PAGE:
Please think of a serious, committed romantic relationship that you have had in the past, that you currently have, or that you would like to have. Imagine that you discover that the person with whom you’ve been seriously involved became interested in someone else. What would distress or upset you more (please pick only one): (a) Imagining your partner forming a deep emotional attachment to that person. (b) Imagining your partner enjoying passionate sexual intercourse with that other person.

16 Jealousy What Gets Us Jealous?
Because they face the problem of paternity uncertainty, men should be especially vigilant toward, and threatened by, sexual infidelity. For women, the greater risk may be that a mate will withdraw his protective resources and transfer them to another mate. Thus, women should be especially threatened by emotional infidelity.

17 Jealousy What Gets Us Jealous?
In fact, when they have to choose, most American men say the sex would upset them more, whereas most American women say the love would be more distressing. Is this sex difference the result of evolutionary pressures?

18 Jealousy What Gets Us Jealous?
Critics have challenged the method and meaning of the studies that ask people to choose the worse infidelity. The most defensible conclusion is that both sexes hate both types of infidelity… …but women perceive a partner’s emotional attachment to a rival to be more worrisome than men do.

19 Jealousy Responses to Jealousy
People may respond to jealousy in either helpful or harmful ways. Attachment styles matter. Those who are comfortable with closeness tend to express their concerns, trying to repair the relationship. Those who are dismissing or fearful tend to avoid the issue and to pretend that they don’t care.

20 Jealousy Responses to Jealousy There’s a sex difference, too.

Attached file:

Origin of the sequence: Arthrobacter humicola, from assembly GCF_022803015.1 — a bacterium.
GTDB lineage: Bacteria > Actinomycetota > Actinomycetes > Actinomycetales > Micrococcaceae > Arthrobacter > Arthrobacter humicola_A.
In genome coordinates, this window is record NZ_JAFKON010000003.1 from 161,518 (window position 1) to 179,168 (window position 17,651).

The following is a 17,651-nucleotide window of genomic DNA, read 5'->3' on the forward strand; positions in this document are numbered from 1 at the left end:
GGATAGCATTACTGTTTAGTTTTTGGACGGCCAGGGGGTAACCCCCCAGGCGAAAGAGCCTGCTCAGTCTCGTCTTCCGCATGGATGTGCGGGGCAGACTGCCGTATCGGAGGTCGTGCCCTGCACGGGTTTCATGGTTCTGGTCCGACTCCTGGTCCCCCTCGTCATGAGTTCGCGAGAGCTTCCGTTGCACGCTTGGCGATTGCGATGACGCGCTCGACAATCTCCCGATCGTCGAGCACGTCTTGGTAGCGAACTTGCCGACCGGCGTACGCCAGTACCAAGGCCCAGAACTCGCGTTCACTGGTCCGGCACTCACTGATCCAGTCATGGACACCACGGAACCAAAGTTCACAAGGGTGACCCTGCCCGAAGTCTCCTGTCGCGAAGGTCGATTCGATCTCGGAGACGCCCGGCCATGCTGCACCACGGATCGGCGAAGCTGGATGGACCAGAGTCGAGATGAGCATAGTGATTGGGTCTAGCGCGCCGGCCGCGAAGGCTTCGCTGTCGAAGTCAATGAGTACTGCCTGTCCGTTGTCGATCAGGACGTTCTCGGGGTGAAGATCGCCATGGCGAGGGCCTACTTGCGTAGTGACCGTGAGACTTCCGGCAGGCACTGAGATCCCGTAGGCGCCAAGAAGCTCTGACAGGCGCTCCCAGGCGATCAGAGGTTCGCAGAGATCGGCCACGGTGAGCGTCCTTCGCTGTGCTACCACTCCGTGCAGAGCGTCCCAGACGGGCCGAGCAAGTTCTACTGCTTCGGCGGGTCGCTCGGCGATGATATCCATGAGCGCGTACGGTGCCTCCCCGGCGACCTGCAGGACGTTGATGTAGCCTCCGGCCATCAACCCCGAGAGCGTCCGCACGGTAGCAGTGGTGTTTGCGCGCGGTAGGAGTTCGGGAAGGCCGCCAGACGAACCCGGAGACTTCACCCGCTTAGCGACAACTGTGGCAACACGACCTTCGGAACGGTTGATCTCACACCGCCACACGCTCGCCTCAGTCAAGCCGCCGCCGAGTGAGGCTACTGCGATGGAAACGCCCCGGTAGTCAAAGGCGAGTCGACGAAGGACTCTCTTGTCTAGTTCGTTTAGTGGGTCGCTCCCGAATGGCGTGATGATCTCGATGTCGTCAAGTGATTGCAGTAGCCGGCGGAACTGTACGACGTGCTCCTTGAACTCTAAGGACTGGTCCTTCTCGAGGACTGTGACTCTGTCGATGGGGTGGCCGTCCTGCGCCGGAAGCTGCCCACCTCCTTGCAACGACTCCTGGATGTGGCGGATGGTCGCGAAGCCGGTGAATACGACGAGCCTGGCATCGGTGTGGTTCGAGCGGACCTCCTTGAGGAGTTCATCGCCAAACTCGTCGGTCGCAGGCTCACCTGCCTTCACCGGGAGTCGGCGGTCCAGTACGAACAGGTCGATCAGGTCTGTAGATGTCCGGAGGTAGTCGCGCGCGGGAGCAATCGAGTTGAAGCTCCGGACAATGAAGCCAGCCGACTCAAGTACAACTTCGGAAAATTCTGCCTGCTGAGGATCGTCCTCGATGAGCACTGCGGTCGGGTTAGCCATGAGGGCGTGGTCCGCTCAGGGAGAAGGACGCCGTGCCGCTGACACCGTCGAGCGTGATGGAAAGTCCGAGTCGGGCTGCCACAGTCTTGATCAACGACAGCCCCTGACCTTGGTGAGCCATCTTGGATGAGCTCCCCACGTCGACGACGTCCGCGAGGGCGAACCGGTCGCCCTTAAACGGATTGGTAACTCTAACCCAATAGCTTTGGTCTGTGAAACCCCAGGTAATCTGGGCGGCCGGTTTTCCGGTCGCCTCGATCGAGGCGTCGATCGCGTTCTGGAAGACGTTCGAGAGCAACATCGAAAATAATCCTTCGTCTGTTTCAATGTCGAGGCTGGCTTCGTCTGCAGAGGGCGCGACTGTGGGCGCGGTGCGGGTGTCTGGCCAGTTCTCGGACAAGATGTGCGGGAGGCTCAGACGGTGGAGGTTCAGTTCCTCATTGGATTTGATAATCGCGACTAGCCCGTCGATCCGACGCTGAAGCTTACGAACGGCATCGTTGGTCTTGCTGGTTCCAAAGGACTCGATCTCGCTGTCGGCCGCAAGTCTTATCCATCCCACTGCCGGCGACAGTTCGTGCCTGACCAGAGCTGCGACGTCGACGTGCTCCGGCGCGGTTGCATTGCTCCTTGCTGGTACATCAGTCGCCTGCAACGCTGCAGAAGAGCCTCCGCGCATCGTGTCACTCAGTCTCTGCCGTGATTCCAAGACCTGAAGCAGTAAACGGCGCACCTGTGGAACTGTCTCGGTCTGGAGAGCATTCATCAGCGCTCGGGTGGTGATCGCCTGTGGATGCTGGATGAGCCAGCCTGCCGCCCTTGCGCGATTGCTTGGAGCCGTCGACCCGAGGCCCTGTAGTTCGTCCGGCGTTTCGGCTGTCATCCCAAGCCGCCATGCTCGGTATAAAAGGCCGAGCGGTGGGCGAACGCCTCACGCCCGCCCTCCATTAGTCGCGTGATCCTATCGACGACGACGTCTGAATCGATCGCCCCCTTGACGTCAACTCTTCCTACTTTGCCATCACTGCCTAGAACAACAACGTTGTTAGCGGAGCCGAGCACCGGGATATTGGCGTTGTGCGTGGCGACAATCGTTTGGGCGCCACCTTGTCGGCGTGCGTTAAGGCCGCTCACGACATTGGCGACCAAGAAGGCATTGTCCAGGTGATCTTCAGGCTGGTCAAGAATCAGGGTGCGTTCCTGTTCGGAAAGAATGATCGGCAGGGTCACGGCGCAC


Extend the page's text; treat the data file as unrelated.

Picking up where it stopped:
Women react to a rival’s interference by seeking to improve the relationship… …whereas men strive to protect their egos.

21 Jealousy Coping Constructively with Jealousy
We should do away with the notion that jealousy is a sign of “true love”: Jealousy is not generous and loving. It’s inherently selfish, and it emerges from dependency and fear.

22 Jealousy Coping Constructively with Jealousy
We may also need to reduce the connection between the exclusivity of a relationship and a personal sense of self-worth. We react irrationally when we behave as if our self-worth depends entirely on a particular partnership.

23 Deception and Lying Deception is intentional behavior that creates an impression in the recipient that the deceiver knows is false. We’ll focus here on lying, in which people knowingly make statements that contradict the truth.

24 Deception and Lying Lying in Close and Casual Relationships
Most lies are self-serving, but people also tell many lies that are intended to benefit others. Benevolent lies are especially common in close relationships… …and we tell fewer lies to our intimates than to more casual acquaintances.

25 Deception and Lying Lying in Close and Casual Relationships
However, when we tell lies about serious matters, we tell them more often to our intimate partners than to anyone else. Liars may also experience deceiver’s distrust, coming to perceive the recipients of their lies as less honest and trustworthy than they really are.

26 Deception and Lying Lies and Liars
Some people tell more lies than others do. Sociable and gregarious people tend to tell more lies. People with secure attachment styles tend to tell fewer lies.

27 Deception and Lying Lies and Liars
What goes wrong when lies are detected? A liar’s nonverbal behavior gives him or her away. No single cue always indicates that a person is lying. Instead, discrepancies and mismatches in the components of a liar’s nonverbal behavior arouse suspicion.

28 Deception and Lying So, How Well Can We Detect a Partner’s Deception?
The specific mannerisms that indicate that a person is lying may be quite idiosyncratic. With practice and accurate feedback, we can learn to detect deception in a certain partner, but that success is limited to that particular person.